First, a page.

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DBL%20Hendrix%20small.png College chemistry, 1983

Derek Lowe The 2002 Model

Dbl%20new%20portrait%20B%26W.png After 10 years of blogging. . .

Derek Lowe, an Arkansan by birth, got his BA from Hendrix College and his PhD in organic chemistry from Duke before spending time in Germany on a Humboldt Fellowship on his post-doc. He's worked for several major pharmaceutical companies since 1989 on drug discovery projects against schizophrenia, Alzheimer's, diabetes, osteoporosis and other diseases. To contact Derek email him directly: derekb.lowe@gmail.com Twitter: Dereklowe

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September 7, 2006

Inherently Obvious - It's Obviously Inherent

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Posted by Derek

Note: This is part 2 of tonight's Ariad-fest. Part 1 is below.

The Ariad reexamination itself makes for entertaining reading, if you have a sufficiently geeky worldview, which I do. I was incorrect in my first look at this the other night, when I thought that the rejections were largely on means-plus-function grounds. All of the claim rejections are based on 35 U.S.C. 102, which is good ol' prior art, and 35 U.S.C. 103, which is obviousness. If something has been publicly described, you can't patent it. The bulk of the document is a case-by-case recitation of the various publications which anticipated the patent's claims or rendered them obvious.

By my count, there are fifty-three of them cited. Since the patent's claims are written in the pounding, repetitive, unbalanced-washing-machine style favored by many attorneys, most of these citations turn around and invalidate great swaths of them, over and over. Not only are there the expected papers from the primary literature, but various textbooks and reference handbooks (the PDR, Goodman and Gilman) make an appearance as well.

The actions and literature descriptions of the mechanisms of cyclosporin, glucocorticoids, various antibiotics, and many other substances are adduced. My favorite section is on pages 46-49, on the effect of substances such as resveratrol, found in grapes and in red wine. (More on resveratrol here and here). The examiner cites the King James Bible as invalidating prior art, along with several more conventional citations, and points out that:

"In short, any time someone, over the last several hundred or thousand years, drank even a moderate amount of red wine with food containing significant fats (e.g., the typical French diet) they were reducing NF-kB acitivity (and concomitant NF-kB mediated gene expression) that had been induced by the fat content in the food."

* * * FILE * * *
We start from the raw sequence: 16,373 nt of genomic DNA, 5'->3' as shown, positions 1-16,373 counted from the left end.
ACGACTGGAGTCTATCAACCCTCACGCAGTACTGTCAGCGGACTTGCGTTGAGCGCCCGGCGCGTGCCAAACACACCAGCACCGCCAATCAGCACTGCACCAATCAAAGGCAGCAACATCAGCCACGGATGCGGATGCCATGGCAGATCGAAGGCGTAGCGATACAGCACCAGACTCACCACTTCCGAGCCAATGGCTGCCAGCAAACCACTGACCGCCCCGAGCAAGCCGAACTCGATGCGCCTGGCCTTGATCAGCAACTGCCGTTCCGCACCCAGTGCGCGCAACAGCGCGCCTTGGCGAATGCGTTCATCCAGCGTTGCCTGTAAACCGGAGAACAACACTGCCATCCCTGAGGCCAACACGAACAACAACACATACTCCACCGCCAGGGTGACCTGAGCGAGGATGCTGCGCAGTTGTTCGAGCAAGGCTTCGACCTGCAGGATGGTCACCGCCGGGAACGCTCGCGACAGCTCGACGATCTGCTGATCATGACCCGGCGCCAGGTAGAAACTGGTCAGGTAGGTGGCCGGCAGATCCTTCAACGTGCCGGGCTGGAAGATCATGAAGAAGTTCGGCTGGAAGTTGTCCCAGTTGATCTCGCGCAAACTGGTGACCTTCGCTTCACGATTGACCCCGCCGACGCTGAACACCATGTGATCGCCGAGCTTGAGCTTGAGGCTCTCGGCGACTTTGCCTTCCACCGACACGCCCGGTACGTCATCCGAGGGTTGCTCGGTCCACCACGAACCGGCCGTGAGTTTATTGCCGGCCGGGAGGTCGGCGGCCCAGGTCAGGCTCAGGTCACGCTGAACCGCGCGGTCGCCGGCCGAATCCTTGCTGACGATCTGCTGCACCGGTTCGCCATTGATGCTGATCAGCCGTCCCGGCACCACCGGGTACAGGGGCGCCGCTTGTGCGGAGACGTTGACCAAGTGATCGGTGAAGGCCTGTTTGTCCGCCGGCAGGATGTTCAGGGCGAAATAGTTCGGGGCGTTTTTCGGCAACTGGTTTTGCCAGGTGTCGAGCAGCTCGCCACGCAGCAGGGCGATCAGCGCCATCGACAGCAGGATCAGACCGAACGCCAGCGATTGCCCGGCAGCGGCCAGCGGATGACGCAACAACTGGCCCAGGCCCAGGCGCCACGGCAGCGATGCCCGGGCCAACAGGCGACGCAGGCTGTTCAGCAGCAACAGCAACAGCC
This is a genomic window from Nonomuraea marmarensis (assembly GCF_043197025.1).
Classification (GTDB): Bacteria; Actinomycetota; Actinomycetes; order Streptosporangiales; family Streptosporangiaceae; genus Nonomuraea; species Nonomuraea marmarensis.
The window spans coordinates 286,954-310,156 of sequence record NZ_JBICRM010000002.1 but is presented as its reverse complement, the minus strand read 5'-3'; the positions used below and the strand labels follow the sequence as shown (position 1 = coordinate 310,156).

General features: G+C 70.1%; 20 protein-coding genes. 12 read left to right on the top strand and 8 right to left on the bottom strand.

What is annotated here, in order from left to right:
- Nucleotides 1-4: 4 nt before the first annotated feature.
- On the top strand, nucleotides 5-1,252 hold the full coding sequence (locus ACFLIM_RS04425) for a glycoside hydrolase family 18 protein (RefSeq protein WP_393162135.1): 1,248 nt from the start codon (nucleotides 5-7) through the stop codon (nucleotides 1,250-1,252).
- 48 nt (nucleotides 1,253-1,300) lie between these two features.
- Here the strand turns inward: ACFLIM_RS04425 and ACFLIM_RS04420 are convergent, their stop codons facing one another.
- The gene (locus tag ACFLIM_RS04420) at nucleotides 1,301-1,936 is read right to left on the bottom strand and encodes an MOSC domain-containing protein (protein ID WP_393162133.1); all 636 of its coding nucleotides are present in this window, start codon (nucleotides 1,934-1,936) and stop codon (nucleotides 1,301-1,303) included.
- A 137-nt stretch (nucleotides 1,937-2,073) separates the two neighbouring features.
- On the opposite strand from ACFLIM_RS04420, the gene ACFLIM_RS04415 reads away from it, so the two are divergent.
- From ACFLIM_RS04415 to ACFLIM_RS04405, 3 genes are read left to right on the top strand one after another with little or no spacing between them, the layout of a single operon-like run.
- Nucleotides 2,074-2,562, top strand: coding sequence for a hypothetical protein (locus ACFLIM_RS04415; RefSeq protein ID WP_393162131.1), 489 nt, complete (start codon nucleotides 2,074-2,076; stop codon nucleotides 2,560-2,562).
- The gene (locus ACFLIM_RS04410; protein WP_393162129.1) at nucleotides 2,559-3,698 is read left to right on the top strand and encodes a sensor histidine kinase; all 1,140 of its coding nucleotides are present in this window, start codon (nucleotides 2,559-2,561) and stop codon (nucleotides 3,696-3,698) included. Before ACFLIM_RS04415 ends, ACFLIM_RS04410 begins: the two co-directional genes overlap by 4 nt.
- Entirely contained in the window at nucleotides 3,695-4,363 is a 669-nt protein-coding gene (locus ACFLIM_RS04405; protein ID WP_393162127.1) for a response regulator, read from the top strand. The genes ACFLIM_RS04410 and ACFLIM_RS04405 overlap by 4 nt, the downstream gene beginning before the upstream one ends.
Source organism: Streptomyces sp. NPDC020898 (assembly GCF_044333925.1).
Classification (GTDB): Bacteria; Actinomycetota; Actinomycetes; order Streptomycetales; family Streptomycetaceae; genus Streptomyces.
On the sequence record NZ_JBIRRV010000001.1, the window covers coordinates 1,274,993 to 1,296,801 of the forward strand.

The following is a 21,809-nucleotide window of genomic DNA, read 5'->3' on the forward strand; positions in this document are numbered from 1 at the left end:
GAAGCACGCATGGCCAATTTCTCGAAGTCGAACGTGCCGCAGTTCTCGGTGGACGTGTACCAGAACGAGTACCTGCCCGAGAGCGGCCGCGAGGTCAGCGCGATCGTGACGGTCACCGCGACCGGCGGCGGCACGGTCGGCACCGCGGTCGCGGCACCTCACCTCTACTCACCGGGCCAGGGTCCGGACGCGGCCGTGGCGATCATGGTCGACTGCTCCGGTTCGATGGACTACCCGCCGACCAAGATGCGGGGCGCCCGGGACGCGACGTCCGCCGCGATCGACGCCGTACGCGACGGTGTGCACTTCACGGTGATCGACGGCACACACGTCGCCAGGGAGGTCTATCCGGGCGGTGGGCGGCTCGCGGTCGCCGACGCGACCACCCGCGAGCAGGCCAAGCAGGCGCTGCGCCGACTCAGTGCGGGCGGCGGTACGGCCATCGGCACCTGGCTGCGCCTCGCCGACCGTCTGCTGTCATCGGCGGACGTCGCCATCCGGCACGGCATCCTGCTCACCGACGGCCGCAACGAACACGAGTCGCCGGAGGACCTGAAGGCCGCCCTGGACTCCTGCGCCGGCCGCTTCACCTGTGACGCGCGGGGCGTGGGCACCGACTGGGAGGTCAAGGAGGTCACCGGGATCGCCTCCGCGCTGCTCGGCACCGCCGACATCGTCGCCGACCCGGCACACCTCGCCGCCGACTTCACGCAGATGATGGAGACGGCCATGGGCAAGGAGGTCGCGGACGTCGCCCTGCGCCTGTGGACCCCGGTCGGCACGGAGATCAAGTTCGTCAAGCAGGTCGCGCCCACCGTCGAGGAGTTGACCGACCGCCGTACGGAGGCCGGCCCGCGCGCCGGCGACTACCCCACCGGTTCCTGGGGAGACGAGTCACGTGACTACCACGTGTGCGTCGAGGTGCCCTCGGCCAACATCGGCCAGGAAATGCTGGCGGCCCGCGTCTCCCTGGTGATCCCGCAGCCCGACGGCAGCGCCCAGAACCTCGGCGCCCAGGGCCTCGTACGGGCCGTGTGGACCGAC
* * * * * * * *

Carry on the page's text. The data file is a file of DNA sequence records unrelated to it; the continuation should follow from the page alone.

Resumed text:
And as the official Manual of Patent Examining Procedure makes clear, something old doesn't become patentable just because you've finally discovered the scientific reason for its effects. If the use or property you're trying to claim is inherent in the prior art, it's unpatentable. As long as the inherent characteristic necessarily flows from the prior art, and is not just one of many other possibilities, the claim can be rejected. Once this happens, the burden of proof is on the applicant to show that there's a difference that isn't obvious. That will be Ariad's only recourse at the USPTO, which is why they're also going outside and petitioning the US District Court.

From my perspective, they're not going to have an easy time of it. The rejection of the NF-kB claims seems pretty comprehensive, and it's hard for me to think of arguments that would refute enough of the examiner's contentions to matter. Left unspoken in the office action is the clear inference that the original patent should never have been granted in the first place, which is what I thought back in 2002. Looking back, that post seems downright psychic, if I do say so myself.

Comments (10) + TrackBacks (0) | Category: Patents and IP


COMMENTS

1. Fred Cohen on September 8, 2006 8:17 AM writes...

Once again...great job on an important topic!

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2. Chrispy on September 8, 2006 2:23 PM writes...

Derek,

It seems you scooped most everyone on this.

I still don't know why their stock hasn't taken a Serious Dive on the news...

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3. LNT on September 8, 2006 2:50 PM writes...

It's interesting to look at Ariad's stock price over the past 3 days. It's lost about 15% of it's value since Derek made his first post about Ariad on the 5th. During the same time, the NASDAQ has lost only 1% of its value.

Derek, you may have single-handedly sliced about 15% off the valuation of Ariad! (about $40 million less market cap since Wednesday)